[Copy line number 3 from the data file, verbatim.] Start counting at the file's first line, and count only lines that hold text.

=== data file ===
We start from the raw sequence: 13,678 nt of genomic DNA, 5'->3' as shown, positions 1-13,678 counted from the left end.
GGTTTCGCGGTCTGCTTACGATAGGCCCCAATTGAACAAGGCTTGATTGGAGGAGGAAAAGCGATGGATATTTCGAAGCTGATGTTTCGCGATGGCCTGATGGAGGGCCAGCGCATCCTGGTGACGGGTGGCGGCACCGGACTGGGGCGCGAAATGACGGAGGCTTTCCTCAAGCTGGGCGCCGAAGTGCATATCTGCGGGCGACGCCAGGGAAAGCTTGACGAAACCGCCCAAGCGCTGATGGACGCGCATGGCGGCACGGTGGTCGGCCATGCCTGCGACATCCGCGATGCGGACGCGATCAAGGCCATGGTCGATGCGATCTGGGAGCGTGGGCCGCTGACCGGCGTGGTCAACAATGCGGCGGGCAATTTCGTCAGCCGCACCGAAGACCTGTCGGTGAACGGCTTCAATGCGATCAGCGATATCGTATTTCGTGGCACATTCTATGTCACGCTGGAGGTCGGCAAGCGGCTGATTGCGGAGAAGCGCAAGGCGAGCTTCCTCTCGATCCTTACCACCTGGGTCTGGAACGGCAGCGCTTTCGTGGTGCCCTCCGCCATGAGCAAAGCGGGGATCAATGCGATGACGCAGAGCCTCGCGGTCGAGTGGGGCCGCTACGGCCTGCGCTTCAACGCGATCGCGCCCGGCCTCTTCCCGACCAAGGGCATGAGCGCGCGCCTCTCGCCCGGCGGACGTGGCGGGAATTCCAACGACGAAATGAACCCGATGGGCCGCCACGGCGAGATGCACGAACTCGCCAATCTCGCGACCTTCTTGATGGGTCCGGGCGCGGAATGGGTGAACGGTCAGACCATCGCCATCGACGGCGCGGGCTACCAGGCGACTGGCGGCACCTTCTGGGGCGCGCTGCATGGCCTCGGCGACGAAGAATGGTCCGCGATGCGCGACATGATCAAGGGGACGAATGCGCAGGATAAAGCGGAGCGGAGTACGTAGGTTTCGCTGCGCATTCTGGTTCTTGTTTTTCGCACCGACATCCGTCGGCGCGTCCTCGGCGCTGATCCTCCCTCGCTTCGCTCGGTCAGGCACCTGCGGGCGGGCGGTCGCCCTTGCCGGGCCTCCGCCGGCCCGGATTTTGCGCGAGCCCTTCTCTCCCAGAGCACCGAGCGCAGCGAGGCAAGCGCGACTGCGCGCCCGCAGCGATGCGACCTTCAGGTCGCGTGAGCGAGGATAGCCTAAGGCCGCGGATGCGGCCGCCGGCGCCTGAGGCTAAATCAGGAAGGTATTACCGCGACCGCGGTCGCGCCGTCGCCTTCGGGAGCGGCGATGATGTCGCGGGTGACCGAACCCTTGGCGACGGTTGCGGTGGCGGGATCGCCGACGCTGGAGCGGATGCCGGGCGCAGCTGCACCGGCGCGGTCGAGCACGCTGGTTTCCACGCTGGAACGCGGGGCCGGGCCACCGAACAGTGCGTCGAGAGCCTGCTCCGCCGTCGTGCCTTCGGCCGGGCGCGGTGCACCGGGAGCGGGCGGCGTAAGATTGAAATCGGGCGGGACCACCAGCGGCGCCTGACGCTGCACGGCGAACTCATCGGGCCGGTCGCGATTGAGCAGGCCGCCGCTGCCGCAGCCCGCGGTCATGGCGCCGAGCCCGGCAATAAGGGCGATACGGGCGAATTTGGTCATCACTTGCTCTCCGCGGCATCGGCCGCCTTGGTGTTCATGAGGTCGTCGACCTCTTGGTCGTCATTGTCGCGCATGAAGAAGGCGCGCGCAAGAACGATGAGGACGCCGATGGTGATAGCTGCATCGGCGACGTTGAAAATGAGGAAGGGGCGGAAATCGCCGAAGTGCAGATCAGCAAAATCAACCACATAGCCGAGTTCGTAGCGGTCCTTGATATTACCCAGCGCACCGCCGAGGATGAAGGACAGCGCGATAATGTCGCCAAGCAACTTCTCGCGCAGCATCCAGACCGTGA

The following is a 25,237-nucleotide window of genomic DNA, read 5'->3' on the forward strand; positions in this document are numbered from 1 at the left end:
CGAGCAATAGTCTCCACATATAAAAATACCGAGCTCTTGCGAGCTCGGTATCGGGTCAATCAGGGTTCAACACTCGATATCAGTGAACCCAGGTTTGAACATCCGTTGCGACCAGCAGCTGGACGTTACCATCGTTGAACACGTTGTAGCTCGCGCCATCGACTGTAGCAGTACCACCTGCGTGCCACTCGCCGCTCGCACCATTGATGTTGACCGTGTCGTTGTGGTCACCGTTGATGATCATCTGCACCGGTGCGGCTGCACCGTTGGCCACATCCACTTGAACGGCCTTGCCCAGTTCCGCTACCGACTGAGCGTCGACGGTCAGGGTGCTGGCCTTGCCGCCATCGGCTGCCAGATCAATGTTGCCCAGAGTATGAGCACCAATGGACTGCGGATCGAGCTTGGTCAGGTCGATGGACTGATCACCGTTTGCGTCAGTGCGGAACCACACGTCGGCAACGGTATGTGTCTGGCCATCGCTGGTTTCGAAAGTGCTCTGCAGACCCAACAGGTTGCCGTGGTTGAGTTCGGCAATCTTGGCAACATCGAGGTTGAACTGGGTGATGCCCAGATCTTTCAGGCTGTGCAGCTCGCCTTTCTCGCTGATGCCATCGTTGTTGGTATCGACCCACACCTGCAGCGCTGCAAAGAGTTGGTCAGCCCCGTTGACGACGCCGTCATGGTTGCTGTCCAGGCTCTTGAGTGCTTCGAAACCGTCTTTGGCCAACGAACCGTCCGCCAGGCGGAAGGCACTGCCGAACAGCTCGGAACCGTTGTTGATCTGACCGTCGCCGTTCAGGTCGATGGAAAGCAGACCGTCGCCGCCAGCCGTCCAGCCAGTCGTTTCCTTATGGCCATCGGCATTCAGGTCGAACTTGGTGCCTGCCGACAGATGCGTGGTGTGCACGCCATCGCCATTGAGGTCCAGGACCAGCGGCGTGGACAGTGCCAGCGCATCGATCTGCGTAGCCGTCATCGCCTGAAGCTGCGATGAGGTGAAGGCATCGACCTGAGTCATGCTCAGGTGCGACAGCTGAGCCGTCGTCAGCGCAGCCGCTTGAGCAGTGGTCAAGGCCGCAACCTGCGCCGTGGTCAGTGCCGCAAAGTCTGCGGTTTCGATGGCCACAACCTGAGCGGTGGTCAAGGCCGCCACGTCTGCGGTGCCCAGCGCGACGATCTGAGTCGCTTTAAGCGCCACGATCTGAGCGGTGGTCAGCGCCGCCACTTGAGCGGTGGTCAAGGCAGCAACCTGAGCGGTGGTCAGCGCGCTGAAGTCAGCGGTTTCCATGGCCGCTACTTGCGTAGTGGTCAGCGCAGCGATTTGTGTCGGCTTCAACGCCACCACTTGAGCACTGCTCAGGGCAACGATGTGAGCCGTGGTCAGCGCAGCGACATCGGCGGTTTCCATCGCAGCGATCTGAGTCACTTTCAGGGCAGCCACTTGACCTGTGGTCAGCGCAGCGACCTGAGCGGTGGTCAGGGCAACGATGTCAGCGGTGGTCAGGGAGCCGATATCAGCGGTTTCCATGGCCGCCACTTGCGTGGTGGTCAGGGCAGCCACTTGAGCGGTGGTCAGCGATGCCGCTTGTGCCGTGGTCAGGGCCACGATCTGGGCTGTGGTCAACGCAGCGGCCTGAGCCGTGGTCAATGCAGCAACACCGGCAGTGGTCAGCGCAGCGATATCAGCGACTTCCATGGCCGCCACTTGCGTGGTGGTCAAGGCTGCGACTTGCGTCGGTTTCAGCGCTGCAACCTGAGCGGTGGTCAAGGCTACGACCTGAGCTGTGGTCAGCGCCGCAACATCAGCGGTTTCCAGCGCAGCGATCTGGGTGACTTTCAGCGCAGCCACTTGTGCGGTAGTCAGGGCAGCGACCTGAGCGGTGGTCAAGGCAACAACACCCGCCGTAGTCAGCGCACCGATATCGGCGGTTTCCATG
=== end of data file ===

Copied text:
The following is a 25,237-nucleotide window of genomic DNA, read 5'->3' on the forward strand; positions in this document are numbered from 1 at the left end: